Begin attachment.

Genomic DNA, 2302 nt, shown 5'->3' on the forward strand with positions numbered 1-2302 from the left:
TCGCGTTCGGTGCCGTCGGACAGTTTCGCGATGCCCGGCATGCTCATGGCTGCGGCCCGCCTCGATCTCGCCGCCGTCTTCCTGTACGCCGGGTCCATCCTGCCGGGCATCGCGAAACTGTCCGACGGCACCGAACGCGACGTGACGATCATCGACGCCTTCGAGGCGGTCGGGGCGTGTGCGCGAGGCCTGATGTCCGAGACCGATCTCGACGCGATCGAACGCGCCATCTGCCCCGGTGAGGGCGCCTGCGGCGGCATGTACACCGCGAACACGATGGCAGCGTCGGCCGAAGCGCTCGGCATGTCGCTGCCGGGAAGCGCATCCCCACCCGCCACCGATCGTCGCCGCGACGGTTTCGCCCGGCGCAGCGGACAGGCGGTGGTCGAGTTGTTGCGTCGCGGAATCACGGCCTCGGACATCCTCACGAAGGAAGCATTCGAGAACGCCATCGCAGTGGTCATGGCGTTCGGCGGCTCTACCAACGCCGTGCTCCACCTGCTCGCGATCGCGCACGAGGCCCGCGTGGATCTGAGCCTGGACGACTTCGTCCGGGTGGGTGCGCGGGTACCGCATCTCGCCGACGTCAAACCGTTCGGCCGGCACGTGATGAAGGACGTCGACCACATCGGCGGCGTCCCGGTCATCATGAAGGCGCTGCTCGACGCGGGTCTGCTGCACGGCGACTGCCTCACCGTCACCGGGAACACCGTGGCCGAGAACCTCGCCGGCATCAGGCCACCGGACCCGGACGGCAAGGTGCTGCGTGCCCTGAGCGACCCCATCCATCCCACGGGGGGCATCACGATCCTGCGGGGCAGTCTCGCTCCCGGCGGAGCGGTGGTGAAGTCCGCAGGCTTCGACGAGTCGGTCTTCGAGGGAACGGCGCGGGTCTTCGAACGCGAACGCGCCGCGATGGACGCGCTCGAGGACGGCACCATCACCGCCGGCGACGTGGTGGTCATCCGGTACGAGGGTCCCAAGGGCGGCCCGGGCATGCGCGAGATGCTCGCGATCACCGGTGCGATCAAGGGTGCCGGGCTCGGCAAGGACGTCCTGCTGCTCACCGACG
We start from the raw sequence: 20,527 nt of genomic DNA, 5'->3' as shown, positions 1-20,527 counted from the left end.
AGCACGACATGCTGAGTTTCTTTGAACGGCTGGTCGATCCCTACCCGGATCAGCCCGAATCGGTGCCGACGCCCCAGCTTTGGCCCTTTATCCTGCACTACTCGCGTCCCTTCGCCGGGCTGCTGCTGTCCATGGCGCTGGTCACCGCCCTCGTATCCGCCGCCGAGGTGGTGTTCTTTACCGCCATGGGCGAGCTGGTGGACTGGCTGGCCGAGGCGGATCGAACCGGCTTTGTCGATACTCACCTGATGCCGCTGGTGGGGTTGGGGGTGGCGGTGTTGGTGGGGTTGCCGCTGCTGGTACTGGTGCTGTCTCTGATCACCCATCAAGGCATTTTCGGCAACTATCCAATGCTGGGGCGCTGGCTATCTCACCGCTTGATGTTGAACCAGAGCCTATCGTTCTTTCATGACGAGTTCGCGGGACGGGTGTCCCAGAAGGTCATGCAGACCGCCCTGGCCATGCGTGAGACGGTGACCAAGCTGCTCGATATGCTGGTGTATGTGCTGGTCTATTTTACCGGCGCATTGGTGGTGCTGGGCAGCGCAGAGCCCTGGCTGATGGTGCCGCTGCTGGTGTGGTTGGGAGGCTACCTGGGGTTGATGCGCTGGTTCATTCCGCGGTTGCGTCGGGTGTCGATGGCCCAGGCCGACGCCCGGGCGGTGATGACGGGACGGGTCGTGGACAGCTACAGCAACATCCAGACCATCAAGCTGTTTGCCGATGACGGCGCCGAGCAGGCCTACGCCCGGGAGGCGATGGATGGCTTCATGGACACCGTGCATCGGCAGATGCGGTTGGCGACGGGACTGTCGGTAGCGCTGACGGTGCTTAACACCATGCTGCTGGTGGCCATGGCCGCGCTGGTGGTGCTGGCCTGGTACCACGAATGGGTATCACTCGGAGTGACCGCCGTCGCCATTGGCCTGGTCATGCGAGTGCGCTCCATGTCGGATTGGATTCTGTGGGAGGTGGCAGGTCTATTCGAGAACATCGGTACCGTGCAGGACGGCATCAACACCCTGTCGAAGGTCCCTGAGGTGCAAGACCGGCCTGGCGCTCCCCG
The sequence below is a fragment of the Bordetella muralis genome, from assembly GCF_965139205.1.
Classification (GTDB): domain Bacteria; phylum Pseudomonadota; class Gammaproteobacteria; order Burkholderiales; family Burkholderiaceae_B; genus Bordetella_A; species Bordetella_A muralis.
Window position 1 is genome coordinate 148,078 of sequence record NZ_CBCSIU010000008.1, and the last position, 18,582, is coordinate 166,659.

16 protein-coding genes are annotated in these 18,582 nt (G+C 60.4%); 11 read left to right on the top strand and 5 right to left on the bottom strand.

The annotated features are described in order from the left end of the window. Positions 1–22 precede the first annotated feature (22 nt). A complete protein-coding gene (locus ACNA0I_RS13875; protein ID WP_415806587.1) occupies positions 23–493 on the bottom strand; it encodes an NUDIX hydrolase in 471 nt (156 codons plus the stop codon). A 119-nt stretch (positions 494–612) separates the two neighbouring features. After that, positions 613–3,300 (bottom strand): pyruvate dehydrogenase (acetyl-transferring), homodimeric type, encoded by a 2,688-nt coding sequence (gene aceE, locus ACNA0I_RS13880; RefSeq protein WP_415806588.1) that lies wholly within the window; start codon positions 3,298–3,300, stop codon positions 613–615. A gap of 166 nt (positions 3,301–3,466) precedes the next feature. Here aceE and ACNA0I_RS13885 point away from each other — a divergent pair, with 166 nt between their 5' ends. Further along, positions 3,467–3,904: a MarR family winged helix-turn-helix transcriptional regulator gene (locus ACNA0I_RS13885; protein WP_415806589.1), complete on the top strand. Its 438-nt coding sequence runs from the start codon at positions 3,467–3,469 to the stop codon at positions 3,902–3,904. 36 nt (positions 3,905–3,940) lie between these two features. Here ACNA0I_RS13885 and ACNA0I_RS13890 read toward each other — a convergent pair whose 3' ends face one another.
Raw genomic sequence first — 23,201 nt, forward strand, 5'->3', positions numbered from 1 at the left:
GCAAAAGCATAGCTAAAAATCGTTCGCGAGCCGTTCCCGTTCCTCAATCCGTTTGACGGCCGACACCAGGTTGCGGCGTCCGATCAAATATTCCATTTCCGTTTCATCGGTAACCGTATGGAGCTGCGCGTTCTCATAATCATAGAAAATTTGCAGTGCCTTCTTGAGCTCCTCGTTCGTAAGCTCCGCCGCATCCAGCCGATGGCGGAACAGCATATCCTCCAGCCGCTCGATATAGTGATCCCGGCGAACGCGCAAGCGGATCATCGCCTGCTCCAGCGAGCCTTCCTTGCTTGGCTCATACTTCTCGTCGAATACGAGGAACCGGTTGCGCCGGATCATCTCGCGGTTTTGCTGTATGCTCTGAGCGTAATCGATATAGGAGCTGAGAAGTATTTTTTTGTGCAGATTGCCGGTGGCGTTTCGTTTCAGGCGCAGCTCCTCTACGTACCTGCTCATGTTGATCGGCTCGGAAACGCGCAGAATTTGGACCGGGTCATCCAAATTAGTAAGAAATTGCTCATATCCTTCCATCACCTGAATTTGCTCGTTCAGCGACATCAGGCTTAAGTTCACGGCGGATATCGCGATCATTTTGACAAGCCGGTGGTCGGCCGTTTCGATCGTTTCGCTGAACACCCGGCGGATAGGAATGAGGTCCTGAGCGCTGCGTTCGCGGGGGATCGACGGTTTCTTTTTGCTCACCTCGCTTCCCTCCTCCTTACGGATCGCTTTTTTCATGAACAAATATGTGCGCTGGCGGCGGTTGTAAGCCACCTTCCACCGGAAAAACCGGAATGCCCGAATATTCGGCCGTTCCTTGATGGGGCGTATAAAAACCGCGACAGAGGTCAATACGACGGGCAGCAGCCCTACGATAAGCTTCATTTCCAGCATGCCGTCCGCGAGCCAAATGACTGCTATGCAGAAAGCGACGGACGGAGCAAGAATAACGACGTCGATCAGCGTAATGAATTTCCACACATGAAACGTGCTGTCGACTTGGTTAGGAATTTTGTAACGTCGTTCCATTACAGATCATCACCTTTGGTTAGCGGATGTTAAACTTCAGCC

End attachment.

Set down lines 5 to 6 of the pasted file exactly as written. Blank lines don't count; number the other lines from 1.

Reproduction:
The sequence below is a fragment of the Bordetella muralis genome, from assembly GCF_965139205.1.
Classification (GTDB): domain Bacteria; phylum Pseudomonadota; class Gammaproteobacteria; order Burkholderiales; family Burkholderiaceae_B; genus Bordetella_A; species Bordetella_A muralis.